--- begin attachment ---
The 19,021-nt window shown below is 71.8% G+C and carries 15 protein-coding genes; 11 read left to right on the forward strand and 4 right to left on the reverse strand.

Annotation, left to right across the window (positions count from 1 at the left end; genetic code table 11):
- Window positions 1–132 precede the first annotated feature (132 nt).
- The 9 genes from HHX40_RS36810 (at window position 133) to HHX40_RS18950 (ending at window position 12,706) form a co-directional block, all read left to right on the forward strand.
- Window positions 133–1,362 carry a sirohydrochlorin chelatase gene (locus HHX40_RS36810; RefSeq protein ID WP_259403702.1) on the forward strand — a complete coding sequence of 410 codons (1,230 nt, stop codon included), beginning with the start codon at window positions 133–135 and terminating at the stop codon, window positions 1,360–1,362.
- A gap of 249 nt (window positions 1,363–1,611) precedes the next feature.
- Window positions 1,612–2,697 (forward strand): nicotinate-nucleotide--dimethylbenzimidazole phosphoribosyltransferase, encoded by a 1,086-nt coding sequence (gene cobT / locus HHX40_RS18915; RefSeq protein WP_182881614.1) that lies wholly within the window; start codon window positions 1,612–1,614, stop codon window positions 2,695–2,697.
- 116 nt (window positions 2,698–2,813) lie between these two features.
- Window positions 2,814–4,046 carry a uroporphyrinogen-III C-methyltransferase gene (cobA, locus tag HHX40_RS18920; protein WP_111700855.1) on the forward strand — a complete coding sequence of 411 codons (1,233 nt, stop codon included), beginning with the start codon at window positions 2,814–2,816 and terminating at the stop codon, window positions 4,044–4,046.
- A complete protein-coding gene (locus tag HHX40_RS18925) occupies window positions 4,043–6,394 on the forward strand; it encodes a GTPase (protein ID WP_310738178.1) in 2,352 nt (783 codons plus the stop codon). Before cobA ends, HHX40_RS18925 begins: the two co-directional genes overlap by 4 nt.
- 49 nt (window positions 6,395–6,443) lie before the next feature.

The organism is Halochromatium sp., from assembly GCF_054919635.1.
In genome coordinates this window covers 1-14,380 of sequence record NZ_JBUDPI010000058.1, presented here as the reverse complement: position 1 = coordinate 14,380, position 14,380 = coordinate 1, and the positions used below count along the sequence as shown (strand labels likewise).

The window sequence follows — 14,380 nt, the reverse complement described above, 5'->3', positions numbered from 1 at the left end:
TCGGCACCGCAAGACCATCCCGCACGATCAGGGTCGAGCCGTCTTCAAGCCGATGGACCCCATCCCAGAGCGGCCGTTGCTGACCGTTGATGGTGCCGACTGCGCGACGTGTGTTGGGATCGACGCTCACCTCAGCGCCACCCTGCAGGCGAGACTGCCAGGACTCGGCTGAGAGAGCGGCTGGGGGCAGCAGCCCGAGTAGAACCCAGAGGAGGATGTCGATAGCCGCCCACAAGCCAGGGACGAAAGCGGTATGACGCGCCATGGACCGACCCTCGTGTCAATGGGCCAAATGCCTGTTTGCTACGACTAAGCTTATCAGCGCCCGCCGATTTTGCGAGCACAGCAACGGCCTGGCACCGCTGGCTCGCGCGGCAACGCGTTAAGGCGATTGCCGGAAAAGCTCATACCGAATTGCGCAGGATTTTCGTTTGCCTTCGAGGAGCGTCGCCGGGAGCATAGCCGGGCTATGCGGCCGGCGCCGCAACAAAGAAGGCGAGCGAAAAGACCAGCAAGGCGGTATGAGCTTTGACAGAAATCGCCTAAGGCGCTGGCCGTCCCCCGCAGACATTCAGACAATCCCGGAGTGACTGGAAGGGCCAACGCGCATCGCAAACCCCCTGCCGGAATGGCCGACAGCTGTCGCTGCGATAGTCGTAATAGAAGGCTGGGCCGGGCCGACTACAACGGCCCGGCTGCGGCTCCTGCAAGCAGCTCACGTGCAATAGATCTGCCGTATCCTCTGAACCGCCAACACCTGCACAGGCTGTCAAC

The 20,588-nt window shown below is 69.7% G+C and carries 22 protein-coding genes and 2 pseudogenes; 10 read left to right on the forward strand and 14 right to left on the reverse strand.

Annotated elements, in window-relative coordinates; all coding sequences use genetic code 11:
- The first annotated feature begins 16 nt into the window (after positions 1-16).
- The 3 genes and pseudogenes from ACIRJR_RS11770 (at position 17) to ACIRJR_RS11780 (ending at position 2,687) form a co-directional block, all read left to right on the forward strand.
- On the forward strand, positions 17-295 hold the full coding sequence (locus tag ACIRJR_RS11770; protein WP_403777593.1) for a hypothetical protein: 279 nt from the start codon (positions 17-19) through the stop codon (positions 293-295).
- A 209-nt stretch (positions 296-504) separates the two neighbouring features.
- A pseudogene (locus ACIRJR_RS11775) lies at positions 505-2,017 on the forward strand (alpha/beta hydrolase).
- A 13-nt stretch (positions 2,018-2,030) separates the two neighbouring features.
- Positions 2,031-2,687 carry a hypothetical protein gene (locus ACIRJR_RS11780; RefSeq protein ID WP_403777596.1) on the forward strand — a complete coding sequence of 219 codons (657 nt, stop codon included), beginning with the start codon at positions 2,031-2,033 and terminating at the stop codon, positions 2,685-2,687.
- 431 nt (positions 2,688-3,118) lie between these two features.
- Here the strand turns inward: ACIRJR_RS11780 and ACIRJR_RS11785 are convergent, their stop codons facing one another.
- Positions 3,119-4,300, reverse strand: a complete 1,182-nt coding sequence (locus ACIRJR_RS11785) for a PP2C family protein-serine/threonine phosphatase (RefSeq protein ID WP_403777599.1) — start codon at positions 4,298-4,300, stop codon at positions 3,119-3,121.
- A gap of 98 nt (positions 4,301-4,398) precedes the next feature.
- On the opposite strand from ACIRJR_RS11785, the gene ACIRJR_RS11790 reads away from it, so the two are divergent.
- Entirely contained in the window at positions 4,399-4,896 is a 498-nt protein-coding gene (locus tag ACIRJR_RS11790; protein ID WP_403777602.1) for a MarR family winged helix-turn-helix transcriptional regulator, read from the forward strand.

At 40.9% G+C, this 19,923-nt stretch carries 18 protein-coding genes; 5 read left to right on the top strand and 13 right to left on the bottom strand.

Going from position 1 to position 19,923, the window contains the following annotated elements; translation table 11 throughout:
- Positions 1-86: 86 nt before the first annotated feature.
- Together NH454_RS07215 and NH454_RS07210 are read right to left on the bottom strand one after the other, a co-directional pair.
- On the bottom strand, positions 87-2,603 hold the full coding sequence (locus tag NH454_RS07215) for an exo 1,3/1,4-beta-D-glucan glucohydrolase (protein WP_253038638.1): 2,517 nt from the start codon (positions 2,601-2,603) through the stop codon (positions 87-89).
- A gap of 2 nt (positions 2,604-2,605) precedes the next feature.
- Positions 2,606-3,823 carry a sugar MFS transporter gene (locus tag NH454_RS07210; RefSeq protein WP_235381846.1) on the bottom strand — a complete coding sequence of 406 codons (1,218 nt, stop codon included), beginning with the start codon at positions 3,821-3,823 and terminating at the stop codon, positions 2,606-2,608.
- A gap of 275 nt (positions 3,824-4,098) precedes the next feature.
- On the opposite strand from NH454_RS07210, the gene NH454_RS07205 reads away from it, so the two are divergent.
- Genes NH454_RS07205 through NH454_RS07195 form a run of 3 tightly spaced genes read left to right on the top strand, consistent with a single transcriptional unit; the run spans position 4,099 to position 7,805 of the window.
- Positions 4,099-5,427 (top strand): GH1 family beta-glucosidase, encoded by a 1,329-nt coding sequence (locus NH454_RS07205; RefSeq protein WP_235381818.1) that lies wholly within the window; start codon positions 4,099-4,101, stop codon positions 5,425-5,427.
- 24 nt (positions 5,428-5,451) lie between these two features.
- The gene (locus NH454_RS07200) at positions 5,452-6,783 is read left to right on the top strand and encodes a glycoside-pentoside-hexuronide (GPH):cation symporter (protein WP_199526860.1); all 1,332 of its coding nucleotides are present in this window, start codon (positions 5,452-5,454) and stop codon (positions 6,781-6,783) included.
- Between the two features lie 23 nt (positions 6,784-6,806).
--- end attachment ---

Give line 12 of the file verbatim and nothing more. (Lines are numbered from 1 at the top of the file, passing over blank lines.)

The organism is Halochromatium sp., from assembly GCF_054919635.1.